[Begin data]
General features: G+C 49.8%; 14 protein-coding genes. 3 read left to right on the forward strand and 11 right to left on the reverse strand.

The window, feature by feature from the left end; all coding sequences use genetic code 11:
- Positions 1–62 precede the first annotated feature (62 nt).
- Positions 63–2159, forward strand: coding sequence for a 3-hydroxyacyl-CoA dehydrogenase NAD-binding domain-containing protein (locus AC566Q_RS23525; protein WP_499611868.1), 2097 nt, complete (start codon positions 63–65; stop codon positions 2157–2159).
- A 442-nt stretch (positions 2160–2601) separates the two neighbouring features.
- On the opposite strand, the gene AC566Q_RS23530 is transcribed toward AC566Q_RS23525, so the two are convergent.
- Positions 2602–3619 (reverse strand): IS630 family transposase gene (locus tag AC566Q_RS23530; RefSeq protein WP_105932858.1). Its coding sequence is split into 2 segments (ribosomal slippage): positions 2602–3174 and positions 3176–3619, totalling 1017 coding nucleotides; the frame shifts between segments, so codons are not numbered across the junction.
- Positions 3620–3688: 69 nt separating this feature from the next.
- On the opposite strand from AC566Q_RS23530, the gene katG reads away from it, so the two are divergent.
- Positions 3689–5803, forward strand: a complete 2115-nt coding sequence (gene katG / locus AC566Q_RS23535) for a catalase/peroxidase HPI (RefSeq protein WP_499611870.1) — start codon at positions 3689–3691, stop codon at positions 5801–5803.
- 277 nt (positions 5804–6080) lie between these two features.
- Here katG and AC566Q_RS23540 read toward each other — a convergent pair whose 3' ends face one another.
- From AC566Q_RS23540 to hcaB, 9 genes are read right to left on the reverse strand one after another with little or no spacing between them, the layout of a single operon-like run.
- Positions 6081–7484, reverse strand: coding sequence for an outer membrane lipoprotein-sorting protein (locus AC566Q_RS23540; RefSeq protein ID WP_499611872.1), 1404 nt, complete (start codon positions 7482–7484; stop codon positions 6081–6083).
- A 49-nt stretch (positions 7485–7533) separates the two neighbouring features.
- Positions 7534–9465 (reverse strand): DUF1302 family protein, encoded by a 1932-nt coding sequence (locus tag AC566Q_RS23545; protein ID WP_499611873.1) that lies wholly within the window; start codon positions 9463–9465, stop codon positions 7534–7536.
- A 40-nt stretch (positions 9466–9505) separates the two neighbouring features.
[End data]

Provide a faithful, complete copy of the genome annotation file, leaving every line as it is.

General features: G+C 49.8%; 14 protein-coding genes. 3 read left to right on the forward strand and 11 right to left on the reverse strand.

The window, feature by feature from the left end; all coding sequences use genetic code 11:
- Positions 1–62 precede the first annotated feature (62 nt).
- Positions 63–2159, forward strand: coding sequence for a 3-hydroxyacyl-CoA dehydrogenase NAD-binding domain-containing protein (locus AC566Q_RS23525; protein WP_499611868.1), 2097 nt, complete (start codon positions 63–65; stop codon positions 2157–2159).
- A 442-nt stretch (positions 2160–2601) separates the two neighbouring features.
- On the opposite strand, the gene AC566Q_RS23530 is transcribed toward AC566Q_RS23525, so the two are convergent.
- Positions 2602–3619 (reverse strand): IS630 family transposase gene (locus tag AC566Q_RS23530; RefSeq protein WP_105932858.1). Its coding sequence is split into 2 segments (ribosomal slippage): positions 2602–3174 and positions 3176–3619, totalling 1017 coding nucleotides; the frame shifts between segments, so codons are not numbered across the junction.
- Positions 3620–3688: 69 nt separating this feature from the next.
- On the opposite strand from AC566Q_RS23530, the gene katG reads away from it, so the two are divergent.
- Positions 3689–5803, forward strand: a complete 2115-nt coding sequence (gene katG / locus AC566Q_RS23535) for a catalase/peroxidase HPI (RefSeq protein WP_499611870.1) — start codon at positions 3689–3691, stop codon at positions 5801–5803.
- 277 nt (positions 5804–6080) lie between these two features.
- Here katG and AC566Q_RS23540 read toward each other — a convergent pair whose 3' ends face one another.
- From AC566Q_RS23540 to hcaB, 9 genes are read right to left on the reverse strand one after another with little or no spacing between them, the layout of a single operon-like run.
- Positions 6081–7484, reverse strand: coding sequence for an outer membrane lipoprotein-sorting protein (locus AC566Q_RS23540; RefSeq protein ID WP_499611872.1), 1404 nt, complete (start codon positions 7482–7484; stop codon positions 6081–6083).
- A 49-nt stretch (positions 7485–7533) separates the two neighbouring features.
- Positions 7534–9465 (reverse strand): DUF1302 family protein, encoded by a 1932-nt coding sequence (locus tag AC566Q_RS23545; protein ID WP_499611873.1) that lies wholly within the window; start codon positions 9463–9465, stop codon positions 7534–7536.
- A 40-nt stretch (positions 9466–9505) separates the two neighbouring features.